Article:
Syncing Art with Tech
by Yong Shu Hoong, ST Life! 28th July 2011)
On my European trip earlier this month, I made ita point to stop over in the English city of Manchester. It was not because I wanted to visit Old Trafford, as most Premier League fans would, but I was keen to attend a live performance by Icelandic singer Bjork.
According to the programme of the biennial Manchester Internti’onal Fes’val, she would be unveiling tracks from her eighth studio album, Biophilia (slated for release on Sept 27), in a series of shows in Campfield Market Hall.
What piqued my interest was the crucial role that technology plays in this ‘mul’media project encompassing music, apps, Internet, installations and live shows. According to online ar’cles that I’ve read, Bjork plans to release corresponding iPad apps for tracks off her latest album, so as to allow her listeners to interact with music in a new way.
The idea of tapping technology for the arts is a seductive one. Not only does it show that the artist in the limelight is keeping abreast of current trends, it also gives the media a news angle to write about, potentially creating a hype about how this artist is at the forefront of innovation.
Even Dutch artist Vincent Van Gogh is not spared in this regard, though the use of technology is not of his choosing. Van Gogh Alive, an ongoing exhibition at the ArtScience Museum, projects large images of the artist’s pain’ngs onto the venue’s walls and floors, though I have the feeling that nothing beats the experience of viewing his actual artworks in Amsterdam’s Van Gogh Museum.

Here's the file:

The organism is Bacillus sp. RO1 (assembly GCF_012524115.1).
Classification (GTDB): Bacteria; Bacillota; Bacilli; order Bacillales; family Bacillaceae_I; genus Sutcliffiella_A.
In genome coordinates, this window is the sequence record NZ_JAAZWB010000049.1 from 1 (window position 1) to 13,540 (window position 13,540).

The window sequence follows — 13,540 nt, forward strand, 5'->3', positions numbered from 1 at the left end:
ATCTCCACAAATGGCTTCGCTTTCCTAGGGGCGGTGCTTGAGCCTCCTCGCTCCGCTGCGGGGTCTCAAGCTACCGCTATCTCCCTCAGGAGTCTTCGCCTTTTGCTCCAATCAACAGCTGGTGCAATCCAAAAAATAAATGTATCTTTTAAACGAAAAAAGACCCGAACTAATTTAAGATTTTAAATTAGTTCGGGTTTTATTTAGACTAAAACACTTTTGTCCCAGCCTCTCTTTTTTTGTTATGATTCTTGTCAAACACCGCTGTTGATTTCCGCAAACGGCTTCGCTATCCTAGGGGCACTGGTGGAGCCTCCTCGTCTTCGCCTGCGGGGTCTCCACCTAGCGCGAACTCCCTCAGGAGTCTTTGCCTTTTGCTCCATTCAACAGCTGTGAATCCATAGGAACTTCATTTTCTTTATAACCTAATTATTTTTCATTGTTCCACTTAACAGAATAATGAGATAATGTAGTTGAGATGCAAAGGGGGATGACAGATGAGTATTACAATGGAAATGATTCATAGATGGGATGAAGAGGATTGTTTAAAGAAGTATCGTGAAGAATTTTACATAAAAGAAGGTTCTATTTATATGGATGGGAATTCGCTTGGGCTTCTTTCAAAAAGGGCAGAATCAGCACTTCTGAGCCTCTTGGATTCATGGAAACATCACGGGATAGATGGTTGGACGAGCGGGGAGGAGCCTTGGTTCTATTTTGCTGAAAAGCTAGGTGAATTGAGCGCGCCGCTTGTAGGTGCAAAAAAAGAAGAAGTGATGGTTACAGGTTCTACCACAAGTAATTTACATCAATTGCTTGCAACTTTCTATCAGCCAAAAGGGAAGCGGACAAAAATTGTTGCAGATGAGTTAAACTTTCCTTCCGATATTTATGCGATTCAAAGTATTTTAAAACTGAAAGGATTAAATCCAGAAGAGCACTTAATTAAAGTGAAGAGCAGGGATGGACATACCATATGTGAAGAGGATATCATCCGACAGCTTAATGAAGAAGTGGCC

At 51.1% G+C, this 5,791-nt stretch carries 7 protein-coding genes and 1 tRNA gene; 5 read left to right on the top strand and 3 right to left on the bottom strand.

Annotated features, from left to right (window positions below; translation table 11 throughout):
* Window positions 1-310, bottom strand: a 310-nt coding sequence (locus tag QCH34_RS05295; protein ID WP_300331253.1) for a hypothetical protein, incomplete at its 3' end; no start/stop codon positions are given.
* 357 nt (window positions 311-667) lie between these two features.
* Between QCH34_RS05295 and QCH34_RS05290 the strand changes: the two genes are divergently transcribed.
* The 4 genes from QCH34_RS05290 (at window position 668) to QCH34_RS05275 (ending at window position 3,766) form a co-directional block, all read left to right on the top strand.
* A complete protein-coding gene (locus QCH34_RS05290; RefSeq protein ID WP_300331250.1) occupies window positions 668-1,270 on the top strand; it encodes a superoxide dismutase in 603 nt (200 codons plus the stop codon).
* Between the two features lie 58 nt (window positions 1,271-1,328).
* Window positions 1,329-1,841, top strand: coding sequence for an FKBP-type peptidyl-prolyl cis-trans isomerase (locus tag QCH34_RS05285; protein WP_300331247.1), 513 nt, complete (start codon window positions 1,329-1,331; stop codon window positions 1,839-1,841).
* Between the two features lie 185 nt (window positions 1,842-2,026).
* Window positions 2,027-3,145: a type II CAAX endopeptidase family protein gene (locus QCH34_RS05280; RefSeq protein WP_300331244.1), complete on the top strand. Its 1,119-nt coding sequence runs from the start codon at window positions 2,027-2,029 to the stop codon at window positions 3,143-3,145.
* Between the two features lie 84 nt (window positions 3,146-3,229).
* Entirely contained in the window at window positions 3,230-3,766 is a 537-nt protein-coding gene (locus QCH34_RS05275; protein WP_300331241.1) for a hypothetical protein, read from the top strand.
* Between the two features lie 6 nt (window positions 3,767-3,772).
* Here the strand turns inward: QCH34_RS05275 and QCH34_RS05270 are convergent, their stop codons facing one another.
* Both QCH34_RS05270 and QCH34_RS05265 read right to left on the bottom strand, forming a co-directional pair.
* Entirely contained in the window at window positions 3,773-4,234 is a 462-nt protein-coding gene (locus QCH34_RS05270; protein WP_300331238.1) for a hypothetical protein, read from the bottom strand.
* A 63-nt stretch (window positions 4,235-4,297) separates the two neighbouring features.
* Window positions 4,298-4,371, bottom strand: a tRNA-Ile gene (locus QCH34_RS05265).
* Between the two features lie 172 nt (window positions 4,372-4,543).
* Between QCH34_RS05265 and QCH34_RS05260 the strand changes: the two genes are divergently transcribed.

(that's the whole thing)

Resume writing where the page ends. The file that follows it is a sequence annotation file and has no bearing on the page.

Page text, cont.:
In this era of Facebook (or Google+, if you want to try something new) and iPhones, aided by movies such as The Social Network (2010) and Tron: Legacy (2010), obsessions with technology are seen as glamorous and hip, rather than plain-old geeky.
At the very least, being technology-savvy can be a survival tool that helps one get ahead, whether in the realm of art and culture, or other fields of work.
Nowadays, it is common for a marke’ng plan to encompass a sec’on on how social media is being harnessed to create awareness of products and services.
I’ve also seen how technology has altered the media business -from ci’zen journalism, where members of the public make use of Internet and smartphones to capture, compile and distribute news information, to how print journalists would also double as bloggers to add another dimension to their reporting.
On a less positive note, in the recent News Of The World phone-hacking scandal, technology plays a role too, since hacking techniques would typically involve malware and the overcoming of PIN and encryption protection.
In a recent conversa’on, a friend was quite adamant in opining to me that electronic books would never replace printed hard copies. While nodding along, I was, at the back of my mind, already contemplating the possibility of my next book of poems being released for iPad or the Kindle e-book reader.